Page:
Those (several) sites then are clearly broken; clear violation of the robustness principal as well.

          Basically, (anything)@example.com

          Is valid; providing the contents of (Anything) are recognized by (example.com) SMTP servers.

          There may be some quoting of special characters such as spaces required in (anything), required when using the e-mail address over SMTP; h

      • Re:Cool idea (Score:4, Insightful)

        by shutdown -p now (807394) on Thursday February 03, 2011 @10:00PM (#35099586) Journal

        Unfortunately, it still exposes your primary address. Whereas it seems that the reasoning behind this Hotmail feature is primarily privacy.

      • by garcia (6573)

        I worked for a college and coded around those filters to get at the real address. I'm sure any intelligent marketer would too.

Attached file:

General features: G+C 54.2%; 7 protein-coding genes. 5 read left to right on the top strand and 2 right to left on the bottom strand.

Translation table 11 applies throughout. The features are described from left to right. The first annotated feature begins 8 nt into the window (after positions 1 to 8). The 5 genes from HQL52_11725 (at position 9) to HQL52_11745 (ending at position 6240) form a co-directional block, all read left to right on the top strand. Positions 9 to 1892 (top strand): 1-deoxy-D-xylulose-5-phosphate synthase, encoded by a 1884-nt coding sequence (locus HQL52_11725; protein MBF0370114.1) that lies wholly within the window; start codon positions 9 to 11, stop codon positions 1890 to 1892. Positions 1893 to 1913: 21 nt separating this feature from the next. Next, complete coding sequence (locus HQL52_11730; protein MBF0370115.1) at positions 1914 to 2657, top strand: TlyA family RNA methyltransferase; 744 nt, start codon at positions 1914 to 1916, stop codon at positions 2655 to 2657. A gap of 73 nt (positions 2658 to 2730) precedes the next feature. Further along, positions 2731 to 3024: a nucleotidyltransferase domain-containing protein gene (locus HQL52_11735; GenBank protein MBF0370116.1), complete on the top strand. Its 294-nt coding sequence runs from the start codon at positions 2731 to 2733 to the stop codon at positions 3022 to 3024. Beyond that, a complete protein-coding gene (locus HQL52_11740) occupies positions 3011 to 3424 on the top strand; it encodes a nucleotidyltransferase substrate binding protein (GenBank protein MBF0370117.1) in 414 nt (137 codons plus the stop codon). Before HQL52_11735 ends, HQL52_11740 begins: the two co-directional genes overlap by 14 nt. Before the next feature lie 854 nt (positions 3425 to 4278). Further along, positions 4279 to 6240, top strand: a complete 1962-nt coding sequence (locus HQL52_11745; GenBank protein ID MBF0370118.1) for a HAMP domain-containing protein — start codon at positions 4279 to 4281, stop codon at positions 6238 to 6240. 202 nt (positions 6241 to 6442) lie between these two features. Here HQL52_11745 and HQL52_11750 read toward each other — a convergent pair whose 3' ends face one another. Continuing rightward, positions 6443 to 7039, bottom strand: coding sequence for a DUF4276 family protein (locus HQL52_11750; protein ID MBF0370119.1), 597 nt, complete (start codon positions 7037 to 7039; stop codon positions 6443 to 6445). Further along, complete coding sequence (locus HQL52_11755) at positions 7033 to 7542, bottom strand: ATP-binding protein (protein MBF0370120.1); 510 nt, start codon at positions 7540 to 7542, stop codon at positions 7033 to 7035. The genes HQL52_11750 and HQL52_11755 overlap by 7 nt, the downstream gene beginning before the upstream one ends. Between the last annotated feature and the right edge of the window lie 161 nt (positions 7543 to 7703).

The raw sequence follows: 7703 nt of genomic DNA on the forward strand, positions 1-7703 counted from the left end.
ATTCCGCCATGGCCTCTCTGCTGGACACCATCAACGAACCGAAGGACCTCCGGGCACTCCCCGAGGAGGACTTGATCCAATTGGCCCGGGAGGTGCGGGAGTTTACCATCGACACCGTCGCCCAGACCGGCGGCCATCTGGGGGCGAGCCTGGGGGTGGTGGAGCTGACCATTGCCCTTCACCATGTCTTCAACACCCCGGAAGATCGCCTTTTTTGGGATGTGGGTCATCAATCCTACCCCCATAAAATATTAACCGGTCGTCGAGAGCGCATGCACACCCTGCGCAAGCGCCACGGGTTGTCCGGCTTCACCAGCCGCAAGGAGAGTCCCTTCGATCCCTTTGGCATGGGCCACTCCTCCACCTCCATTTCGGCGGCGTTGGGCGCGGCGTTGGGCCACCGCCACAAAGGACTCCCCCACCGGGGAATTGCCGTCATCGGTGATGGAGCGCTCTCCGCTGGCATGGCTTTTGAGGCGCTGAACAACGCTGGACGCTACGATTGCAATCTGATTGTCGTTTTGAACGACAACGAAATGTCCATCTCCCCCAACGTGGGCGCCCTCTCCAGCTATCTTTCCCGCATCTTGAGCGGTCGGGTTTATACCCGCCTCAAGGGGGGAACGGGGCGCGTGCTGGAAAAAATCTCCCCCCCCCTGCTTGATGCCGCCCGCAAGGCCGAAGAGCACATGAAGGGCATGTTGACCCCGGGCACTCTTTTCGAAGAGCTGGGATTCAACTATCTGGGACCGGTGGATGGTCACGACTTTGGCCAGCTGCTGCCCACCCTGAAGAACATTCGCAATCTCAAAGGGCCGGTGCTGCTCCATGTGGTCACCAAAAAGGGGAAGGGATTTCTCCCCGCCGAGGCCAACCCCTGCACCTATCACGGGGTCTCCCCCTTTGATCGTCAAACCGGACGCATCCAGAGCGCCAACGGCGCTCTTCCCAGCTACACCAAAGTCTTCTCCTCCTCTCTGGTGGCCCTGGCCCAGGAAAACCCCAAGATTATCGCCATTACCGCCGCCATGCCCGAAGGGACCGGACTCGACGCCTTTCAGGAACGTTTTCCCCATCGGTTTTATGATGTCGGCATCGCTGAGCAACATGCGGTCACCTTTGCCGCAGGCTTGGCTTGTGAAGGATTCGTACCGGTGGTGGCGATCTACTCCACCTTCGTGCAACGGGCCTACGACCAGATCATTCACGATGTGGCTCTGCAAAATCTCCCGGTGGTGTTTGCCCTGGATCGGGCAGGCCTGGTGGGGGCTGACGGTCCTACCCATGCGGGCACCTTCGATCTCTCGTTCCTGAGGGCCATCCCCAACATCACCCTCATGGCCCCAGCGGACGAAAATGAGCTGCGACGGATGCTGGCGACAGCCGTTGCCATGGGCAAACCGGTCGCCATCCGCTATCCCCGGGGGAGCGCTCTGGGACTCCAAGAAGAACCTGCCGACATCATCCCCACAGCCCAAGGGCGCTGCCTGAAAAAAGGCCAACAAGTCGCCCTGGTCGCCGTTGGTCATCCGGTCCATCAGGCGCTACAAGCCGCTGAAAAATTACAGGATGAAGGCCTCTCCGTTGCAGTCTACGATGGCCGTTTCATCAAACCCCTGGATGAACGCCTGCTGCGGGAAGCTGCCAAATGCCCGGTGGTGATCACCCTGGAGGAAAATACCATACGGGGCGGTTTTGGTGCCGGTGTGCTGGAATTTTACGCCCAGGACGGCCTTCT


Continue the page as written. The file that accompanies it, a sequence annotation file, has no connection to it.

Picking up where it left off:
• Re:Cool idea (Score:5, Interesting)

        by Patoski (121455) on Thursday February 03, 2011 @10:23PM (#35099768) Homepage Journal

        While not exactly an implementation of a throwaway address, you can use plus sign addressing (subaddressing, i.e. name+slashdot@gmail.com) with Google. I use it for every site I sign up on so I can see who gives out my email address so I can filter everything from that alias into the trash.

        Additionally you can also place a period anywhere in the user portion of your email address and gmail will route it to your address.

        For instance, if your email address is "bufordpusser@gmail.com", you can also give out "buford.pusser@gmail.com", "b.u.ford.pusser@gmail.com", etc. and all of them will route to your original address.

    • by Cinder6 (894572)

      Gmail does have it, but you have to be using a custom domain to get the feature. I use it; it's nice. I'm not sure why it hasn't been integrated into the Gmail proper; usually, feature lag goes the other direction.

      • Re:Cool idea (Score:5, Informative)

        by Anonymous Coward on Thursday February 03, 2011 @10:11PM (#35099666)

        Do you mean the catchall? If so, yeah I do it too and love it.